You don’t need us to tell you how important your website is for your brand. And the changing way the world is doing business today means it needs to work even harder for your company than ever before.
Until recently, in-person interactions had been considered the most valuable steps in the customer buying journey for the majority of B2B businesses, but right now industry events, face-to-face prospect meetings, live product demos and customer site visits are all on hold – and the chances are they will never quite be the same again. Businesses that are able to reimagine their customer journeys and adapt their online presence to create deeper, more holistic and more engaging experiences will see the benefit on the bottom line.
We asked some of our most experienced strategists and technical experts for their top tips to help you make your website work even harder for your business.
Remember, your website is not an island.
We definitely recommend reviewing and evolving your website regularly, but treating your website as a one-off or standalone project is never the best starting point.
Richie Banyard, our Digital Project Director suggests, “Think of your website as a living organism that touches every part of your business, industry landscape and the wider world. Your website needs to be current, it needs to reflect the latest changes in your business strategy, leverage the right technology, and most importantly meet the needs of your audience today.”
Remember, your website is rarely the first step in your visitors’ journeys. Whether it’s search, social, advertising or elsewhere, they will be arriving from somewhere and they will have questions they are trying to answer.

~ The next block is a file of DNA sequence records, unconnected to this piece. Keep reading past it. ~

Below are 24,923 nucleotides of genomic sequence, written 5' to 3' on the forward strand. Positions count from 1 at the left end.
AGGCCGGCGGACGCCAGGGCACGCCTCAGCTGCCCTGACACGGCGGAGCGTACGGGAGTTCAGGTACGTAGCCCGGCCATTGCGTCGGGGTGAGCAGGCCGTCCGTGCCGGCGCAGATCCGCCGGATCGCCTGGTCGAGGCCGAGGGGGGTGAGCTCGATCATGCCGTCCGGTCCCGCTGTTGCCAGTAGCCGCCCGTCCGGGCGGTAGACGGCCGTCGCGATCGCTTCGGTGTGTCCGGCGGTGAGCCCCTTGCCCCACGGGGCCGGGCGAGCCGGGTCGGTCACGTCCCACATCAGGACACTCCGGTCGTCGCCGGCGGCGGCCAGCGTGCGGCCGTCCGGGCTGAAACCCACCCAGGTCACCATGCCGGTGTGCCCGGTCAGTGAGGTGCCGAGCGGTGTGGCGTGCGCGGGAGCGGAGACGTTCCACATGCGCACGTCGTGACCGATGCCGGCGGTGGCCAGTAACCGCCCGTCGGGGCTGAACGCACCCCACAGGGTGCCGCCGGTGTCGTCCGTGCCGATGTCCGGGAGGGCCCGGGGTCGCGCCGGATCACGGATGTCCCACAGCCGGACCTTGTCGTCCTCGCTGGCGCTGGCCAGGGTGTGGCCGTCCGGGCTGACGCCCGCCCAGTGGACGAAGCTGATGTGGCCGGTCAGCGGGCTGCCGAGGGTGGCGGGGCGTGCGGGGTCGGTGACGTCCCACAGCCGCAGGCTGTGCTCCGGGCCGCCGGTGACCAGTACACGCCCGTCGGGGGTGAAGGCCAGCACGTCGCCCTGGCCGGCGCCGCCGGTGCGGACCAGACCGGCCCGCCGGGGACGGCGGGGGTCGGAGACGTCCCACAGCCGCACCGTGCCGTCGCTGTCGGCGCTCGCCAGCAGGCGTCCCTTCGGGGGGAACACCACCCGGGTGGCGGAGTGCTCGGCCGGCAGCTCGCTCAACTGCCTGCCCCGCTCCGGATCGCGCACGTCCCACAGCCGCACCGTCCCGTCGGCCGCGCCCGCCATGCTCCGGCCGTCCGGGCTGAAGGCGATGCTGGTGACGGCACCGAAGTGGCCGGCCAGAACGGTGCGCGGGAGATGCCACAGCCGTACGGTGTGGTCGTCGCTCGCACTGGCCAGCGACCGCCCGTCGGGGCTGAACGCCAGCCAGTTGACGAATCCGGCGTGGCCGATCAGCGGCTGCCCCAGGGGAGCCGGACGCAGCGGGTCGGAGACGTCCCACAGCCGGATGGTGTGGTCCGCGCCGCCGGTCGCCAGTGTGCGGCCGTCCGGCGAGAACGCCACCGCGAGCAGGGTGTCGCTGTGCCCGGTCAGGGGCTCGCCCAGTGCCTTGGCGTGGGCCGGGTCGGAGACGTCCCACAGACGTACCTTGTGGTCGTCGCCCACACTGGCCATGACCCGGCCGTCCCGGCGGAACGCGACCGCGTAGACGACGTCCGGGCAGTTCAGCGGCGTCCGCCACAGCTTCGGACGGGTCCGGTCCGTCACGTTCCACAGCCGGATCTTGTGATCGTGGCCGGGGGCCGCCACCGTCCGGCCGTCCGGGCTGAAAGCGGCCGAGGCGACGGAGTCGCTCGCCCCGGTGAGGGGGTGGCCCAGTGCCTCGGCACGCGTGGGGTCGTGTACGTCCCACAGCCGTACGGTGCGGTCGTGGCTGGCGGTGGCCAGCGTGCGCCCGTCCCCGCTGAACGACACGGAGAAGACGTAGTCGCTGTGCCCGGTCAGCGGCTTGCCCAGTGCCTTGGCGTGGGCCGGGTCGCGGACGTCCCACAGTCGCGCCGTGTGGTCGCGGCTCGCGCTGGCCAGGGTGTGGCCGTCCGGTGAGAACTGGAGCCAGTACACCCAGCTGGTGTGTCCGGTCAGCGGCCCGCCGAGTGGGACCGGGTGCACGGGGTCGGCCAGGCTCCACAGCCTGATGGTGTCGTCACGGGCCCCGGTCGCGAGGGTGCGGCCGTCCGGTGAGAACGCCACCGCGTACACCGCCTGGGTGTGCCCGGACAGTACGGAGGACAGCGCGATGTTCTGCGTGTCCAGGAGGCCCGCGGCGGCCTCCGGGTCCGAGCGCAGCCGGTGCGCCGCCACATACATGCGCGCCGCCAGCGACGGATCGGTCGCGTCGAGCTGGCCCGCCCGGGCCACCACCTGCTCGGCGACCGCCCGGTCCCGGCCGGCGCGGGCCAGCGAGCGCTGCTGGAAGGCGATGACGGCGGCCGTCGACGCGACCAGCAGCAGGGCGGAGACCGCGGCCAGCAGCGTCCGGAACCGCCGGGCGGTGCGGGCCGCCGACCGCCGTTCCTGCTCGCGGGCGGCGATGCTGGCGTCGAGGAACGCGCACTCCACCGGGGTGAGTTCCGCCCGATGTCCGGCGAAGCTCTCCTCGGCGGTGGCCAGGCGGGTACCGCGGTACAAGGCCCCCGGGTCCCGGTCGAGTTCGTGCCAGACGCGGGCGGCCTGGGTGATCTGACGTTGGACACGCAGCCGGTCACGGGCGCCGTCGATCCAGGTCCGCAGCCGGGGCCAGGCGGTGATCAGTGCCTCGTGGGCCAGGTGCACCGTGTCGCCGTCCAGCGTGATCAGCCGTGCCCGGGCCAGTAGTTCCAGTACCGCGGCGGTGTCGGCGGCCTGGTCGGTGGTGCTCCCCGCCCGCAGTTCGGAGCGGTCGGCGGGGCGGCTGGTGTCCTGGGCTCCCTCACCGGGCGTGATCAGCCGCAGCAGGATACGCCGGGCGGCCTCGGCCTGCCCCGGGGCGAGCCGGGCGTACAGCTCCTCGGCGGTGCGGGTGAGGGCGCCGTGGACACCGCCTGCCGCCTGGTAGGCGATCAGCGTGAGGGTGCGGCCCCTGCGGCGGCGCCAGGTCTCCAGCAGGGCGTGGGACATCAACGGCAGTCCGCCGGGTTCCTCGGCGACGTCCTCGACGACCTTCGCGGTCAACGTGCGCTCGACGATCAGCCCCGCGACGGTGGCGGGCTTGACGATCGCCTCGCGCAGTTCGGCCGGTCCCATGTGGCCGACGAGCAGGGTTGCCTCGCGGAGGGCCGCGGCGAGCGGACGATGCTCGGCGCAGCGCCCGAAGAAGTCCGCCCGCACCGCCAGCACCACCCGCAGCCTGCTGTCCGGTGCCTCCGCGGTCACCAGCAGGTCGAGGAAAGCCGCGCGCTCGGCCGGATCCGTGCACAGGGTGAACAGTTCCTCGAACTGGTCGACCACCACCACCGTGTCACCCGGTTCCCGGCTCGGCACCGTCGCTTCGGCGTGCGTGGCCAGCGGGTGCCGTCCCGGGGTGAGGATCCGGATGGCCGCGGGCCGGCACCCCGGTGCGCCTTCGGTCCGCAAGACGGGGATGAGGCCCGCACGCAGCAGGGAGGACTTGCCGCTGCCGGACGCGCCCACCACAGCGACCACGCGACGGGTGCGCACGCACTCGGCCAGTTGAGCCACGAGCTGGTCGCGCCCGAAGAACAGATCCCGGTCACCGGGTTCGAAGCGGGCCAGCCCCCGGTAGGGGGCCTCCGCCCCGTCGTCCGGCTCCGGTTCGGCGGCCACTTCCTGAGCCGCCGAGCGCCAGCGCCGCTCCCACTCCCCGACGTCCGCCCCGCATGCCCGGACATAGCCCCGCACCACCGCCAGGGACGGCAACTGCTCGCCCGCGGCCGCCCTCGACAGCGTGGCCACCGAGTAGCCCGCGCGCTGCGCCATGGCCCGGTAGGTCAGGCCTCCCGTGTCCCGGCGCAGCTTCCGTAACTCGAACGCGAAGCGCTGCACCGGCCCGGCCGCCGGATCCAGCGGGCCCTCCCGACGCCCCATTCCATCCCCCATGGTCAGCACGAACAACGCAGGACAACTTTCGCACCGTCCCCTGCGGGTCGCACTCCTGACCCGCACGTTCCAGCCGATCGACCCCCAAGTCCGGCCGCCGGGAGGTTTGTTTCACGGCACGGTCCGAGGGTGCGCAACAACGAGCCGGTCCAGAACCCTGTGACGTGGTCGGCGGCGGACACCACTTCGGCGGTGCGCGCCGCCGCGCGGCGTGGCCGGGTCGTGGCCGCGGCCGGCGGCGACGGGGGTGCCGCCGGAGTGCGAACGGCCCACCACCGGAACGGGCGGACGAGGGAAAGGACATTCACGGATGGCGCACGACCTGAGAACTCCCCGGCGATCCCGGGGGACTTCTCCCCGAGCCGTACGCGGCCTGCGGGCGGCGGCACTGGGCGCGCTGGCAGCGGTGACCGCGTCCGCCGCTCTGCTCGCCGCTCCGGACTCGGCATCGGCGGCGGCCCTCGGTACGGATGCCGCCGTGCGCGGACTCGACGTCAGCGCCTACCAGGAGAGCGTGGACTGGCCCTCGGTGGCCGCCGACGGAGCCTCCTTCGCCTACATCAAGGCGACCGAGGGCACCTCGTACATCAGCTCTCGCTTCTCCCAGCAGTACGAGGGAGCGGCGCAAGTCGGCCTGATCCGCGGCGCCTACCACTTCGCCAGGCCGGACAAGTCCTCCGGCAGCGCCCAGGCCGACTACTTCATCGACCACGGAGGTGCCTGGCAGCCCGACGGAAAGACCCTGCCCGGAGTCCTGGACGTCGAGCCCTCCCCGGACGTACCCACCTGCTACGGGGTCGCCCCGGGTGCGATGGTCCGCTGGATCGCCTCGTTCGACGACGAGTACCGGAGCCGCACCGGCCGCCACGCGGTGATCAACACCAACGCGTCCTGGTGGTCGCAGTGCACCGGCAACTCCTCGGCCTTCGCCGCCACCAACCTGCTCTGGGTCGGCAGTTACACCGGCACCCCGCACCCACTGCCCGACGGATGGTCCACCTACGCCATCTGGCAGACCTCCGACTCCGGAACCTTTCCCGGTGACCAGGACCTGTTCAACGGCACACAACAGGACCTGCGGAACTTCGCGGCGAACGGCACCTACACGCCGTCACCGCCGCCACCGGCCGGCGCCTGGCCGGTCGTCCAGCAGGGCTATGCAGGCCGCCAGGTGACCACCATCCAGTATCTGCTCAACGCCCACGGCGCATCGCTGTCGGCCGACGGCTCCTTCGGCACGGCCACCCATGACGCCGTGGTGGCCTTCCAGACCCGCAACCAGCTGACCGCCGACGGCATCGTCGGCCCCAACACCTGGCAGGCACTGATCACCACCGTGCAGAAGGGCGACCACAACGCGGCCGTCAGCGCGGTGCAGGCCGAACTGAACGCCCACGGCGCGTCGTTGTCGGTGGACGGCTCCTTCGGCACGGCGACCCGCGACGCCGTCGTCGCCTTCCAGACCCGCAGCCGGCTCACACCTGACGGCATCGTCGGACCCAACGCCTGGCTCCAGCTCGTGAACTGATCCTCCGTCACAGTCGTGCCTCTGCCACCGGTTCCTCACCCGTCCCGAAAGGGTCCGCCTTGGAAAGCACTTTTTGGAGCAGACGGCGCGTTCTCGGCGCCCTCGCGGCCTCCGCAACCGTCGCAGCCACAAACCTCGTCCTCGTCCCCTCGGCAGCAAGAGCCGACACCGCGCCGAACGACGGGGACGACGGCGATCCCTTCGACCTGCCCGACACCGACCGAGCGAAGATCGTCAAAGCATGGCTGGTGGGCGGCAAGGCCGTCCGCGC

And don’t forget a great website is about much more than marketing. It’ll work for different parts of your business. By creating a website that serves marketing, sales and customer service teams, you can create a truly joined-up customer experience.
Make an emotional connection.
The moment someone lands on your website, you’ve got a matter of seconds to capture their attention and persuade them to keep scrolling. Given that we’re now looking to websites to fulfil the role of many face-to-face interactions, it’s more important than ever to connect on an emotional level with your visitors.
Torpedo’s Strategy Director, Ben Hodge believes that effective storytelling and brand expression has a big role to play. He says, “Every single interaction, from a tiny alert message or your call to action buttons, through to hero video content on your homepage is an opportunity to reinforce your brand personality and build a relationship with your customers.”
Jeremy Onion, Technical Director, agrees. He’s noticed an increase in organisations using their websites to give customers a more human, personal experience. This can be anything from chatbots to 360° video tours or virtual showroom experiences.
Know your customer.